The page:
Oregon Museum of Science and Industry

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OMSI from across the Willamette

OMSI (for short) is a science and technology museum located at 1945 SE Water Avenue in a set of inventively renovated industrial buildings along the Willamette River.


  • Location: 1945 SE Water Ave., Portland, OR
  • Hours:
    • Museum 9:30am - 7:00pm MONDAY — SUNDAY
    • Submarine Tours start at 9:50am MONDAY — SUNDAY
    • Theory Eatery 11:00am - 4:00pm MONDAY — SUNDAY
    • Galileo's Snack Bar 8:30am - 7:00pm

The bicycle commuter Springwater Corridor trail segment begins just south of the OMSI property and leads all the way to Sellwood then east to Boring. The Tilikum Crossing Bridge currently under construction will terminate just south of OMSI. The CL Line streetcar also terminates at the museum.


The museum's history begins in 1903 with the display of odd artifacts in hallways and alcoves of the Portland Citty Hall. The collection was evicted in 1936, containing about 12,000 artifacts. On November 5, 1944, the Oregon Museum Foundation was founded with the mission of establishing an Oregon Museum of History, Science, and Industry. It displayed its first collection of natural history objects at the Portland Hotel. Subsequent small exhibits occurred around town to generate interest and donations. In 1949, a house at 908 NE Hassalo was donated to establish the museum. Within a year, the Pacific Northwest's first public planetarium opened in a dome on the front lawn.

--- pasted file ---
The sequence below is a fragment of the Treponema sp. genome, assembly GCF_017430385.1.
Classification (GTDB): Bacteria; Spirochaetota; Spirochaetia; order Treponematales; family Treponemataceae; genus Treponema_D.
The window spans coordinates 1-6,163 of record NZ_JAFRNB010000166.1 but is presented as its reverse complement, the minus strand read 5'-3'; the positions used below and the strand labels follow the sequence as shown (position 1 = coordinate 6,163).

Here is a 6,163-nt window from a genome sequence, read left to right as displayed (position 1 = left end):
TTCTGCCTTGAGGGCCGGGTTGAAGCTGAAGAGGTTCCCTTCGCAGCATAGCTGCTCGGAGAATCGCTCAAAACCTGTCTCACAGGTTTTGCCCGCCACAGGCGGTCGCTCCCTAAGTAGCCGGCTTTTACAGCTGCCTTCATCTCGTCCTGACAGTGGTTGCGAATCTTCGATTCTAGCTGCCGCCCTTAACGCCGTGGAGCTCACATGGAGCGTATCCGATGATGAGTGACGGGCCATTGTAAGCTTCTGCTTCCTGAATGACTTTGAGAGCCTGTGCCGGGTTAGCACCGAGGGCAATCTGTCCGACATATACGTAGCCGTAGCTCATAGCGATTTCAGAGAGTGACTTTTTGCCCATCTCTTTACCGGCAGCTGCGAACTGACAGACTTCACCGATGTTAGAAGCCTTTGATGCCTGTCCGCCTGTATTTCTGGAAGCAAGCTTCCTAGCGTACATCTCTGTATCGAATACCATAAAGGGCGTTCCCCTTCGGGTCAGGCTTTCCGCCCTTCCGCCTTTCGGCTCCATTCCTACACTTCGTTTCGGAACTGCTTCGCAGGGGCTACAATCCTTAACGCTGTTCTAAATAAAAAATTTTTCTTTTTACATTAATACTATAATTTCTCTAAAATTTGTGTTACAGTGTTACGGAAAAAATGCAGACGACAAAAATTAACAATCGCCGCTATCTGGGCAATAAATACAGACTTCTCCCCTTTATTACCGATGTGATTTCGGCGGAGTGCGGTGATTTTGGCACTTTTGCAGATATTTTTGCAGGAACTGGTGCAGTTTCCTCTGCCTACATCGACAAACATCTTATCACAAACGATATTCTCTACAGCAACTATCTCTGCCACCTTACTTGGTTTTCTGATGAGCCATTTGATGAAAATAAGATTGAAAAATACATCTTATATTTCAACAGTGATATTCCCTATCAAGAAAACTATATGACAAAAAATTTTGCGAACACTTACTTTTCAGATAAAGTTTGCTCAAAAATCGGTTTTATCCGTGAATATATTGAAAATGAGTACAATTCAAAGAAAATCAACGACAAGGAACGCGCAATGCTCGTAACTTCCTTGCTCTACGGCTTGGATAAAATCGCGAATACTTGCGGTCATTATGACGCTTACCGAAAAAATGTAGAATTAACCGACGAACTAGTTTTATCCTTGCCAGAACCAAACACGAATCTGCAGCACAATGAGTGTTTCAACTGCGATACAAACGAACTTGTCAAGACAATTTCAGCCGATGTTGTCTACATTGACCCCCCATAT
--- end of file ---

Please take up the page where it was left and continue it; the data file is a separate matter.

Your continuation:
OMSI's annual attendance had grown to 25,000 by 1955 which led to the expansion to a new site at Washington Park, completing the original goal of a hands-on museum. (That building is now occupied by the Portland Children's Museum.) This opened to the public on August 3, 1958 and a planetarium was again included.

The building was designed to handle 100,000 people a year but by the mid-1980s, 600,000 people per year were visiting the museum. In 1986 is was announced that the museum would move to a new location on the east bank of the Willamette River. Property that included the historic Station L power plant was donated by Portland General Electric and the building construction was paid for via fundraising. The new site opened in 1992 and still serves as the current location.

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